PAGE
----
Engineering the 7 New Wonders: Taj Mahal

First came the 7 ancient wonders, but once their glory faded, the world selected a new group of wonders that stand with unmatched engineering prowess. This is the Taj Mahal.

In terms of modern wonders, there is arguably no civil engineering feat greater than the Taj Mahal. Designed as a Mausoleum in Agra, India, it rises to the height of 240 feet. The beautiful structure is made in its entirety of white marble on a raised platform within a 42-acre complex.

Being that it is a mausoleum, the main tomb housing the Fifth Muslim Emperor’s wife, Mumtaz Mahal, is in the center of the structure. Most notable is the center domed structure, but there also exists 4 minarets on each corner of the larger square foundation. The elaborate nature of the structure is not lost in its architecture or the pure white marble it otherwise brings to the green landscape. The magnitude of the structures elegance can only be grasped when understanding what is contained within the footprint of the Taj Mahal’s grounds.

There exists a main gate with 22 domes. A variety of fountains present themselves at the center of the building and a mosque built from red stone is next to the main tomb. There are 16 gardens within the complex all kept to pristine condition. The main dome itself is 35 feet tall covered with elaborate decorations on the inside of the building. Rather than the external dimensions being constructed as a square, architects designed the building to be an irregular octagon.

Construction began in 1632 and took only 21 years, which is impressive considering the time period and material used.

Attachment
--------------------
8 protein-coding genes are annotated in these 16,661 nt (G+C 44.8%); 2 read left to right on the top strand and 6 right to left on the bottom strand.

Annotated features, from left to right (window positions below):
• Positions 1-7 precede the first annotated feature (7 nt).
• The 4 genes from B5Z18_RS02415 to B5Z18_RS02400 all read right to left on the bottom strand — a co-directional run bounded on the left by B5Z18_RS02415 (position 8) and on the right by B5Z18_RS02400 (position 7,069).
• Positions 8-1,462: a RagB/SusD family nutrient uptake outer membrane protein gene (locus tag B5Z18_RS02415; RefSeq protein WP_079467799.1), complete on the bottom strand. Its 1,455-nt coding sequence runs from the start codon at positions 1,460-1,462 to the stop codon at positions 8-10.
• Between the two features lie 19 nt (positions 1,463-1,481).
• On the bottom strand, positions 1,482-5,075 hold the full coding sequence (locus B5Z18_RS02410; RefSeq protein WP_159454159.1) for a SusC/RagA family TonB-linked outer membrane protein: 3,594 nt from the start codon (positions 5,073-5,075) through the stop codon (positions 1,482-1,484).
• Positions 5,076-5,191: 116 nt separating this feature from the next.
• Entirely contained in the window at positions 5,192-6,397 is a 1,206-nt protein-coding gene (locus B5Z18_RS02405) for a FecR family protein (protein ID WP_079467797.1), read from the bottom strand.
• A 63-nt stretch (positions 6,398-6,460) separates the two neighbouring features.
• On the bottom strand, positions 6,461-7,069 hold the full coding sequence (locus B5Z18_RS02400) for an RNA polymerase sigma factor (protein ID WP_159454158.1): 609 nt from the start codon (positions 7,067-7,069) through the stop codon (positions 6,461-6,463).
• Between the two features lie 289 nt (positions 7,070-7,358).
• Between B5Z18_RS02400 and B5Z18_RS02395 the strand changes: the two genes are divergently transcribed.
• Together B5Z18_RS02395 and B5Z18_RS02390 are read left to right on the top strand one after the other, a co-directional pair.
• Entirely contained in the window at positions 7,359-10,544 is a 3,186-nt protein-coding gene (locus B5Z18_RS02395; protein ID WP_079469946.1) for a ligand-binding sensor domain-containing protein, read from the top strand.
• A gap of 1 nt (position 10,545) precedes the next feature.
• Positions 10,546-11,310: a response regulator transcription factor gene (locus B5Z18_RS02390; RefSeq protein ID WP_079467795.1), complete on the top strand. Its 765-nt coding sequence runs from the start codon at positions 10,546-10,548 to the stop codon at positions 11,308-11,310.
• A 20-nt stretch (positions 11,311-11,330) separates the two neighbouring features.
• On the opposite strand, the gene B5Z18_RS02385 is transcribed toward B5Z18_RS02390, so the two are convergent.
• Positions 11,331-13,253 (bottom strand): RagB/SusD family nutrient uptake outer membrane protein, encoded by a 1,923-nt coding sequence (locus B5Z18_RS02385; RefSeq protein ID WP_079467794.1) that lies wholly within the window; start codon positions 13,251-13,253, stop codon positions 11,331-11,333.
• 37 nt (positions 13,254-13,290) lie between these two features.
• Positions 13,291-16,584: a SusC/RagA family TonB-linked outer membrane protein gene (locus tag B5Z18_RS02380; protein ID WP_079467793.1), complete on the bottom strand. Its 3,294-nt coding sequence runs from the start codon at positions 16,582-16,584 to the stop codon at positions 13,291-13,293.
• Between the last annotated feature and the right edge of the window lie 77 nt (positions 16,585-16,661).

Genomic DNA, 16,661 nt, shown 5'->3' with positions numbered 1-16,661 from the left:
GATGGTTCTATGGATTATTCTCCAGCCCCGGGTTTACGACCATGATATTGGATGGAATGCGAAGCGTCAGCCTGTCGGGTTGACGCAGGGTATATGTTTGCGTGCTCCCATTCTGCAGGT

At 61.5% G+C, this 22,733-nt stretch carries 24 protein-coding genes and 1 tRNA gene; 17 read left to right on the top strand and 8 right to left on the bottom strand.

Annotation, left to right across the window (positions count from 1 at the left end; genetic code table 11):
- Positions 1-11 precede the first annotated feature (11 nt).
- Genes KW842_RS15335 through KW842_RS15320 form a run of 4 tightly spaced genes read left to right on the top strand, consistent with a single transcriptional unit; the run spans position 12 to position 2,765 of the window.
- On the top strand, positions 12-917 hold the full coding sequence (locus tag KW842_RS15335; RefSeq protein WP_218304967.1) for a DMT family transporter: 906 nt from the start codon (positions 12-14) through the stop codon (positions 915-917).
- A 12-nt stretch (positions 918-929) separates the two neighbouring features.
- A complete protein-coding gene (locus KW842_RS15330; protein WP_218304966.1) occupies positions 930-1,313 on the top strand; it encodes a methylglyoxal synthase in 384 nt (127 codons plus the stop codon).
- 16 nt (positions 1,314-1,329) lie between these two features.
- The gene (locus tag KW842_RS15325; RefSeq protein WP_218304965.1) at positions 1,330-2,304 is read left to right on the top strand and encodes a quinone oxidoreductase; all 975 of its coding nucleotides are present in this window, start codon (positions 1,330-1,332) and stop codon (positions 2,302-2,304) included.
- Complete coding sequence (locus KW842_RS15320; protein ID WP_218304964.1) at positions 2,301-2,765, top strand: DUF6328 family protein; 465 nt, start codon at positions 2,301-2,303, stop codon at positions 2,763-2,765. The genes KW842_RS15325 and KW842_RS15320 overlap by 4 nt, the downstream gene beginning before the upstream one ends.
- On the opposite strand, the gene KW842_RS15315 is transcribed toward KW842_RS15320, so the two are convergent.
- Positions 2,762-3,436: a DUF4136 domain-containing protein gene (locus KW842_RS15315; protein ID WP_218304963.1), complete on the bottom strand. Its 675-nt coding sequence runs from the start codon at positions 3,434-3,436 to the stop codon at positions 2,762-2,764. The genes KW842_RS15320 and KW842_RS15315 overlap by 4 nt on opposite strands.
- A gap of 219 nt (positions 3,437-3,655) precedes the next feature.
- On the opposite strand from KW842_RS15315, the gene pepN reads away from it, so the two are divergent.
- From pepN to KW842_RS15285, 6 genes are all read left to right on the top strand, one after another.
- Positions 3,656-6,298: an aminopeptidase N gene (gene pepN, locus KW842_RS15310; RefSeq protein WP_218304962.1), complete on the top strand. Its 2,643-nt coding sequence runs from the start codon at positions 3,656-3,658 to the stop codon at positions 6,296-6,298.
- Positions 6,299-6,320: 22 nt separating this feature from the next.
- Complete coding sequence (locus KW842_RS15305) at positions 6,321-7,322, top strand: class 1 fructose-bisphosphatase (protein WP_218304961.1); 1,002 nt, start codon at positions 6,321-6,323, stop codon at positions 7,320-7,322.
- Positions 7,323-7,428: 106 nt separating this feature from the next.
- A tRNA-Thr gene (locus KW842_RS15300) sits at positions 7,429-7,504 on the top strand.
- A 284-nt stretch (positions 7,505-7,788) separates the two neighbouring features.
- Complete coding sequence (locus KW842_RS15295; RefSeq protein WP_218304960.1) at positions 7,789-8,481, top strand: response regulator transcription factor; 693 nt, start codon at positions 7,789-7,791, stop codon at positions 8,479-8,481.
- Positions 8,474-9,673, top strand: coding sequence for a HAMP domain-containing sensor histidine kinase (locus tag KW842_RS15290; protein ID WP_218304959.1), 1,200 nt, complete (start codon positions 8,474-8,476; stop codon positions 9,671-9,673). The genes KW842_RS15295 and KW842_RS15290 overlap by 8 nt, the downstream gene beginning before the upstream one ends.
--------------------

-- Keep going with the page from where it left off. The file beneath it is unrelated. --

taj_mahal_edited-jpeg

Designed by a Persian architect, care was taken to lay a perfect foundation for the structure, which diverges from the construction of many previous stone wonders. The base structure was dug out and backfilled with dirt and rock, then stabilized through the toil of many workers. The structure exists right next to a river, so care was taken to build the foundation up to 164 feet above water level to protect against flooding and erosion.

Sourcing such a large quantity of pristine white marble was not easy. A ramp that stretched 9.32 miles was created to bring the marble to the site using wagons and carts. This length was determined based upon both the necessary incline and distance to the source material. Once the stone arrived on site, skilled workers sculpted the marble into its final shape. Water needed for construction was drawn from the nearby river using a mechanical bucket pulley system which was powered by animals.

In total, 20,000 workers were involved in the 20+ year construction of this mausoleum, with only a small subset of that group being skilled laborers.

There’s nothing necessarily astounding about the stone construction of the Taj Mahal, apart from its obvious opulence and extravagant design. What stands to be impressive is both how the construction process was maintained through material sourcing and mechanical pumping. Today, the architecture of the structure has inspired many an engineer and architect during the design process. There are not many other structures in existence throughout the world that stand as notable as the Taj Mahal.

Sources: Engineering.comBright Hub

Image Sources: [1][2]

Trevor is a civil engineer by trade and an accomplished internet blogger with a passion for inspiring everyone with new and exciting technologies. He is also a published children’s book author whose most recent book, ZOOM Go the Vehicles, is aimed at inspiring young kids to have an interest in engineering.


It's only fair to share...Share on Facebook0Share on Google+0Tweet about this on TwitterShare on LinkedIn2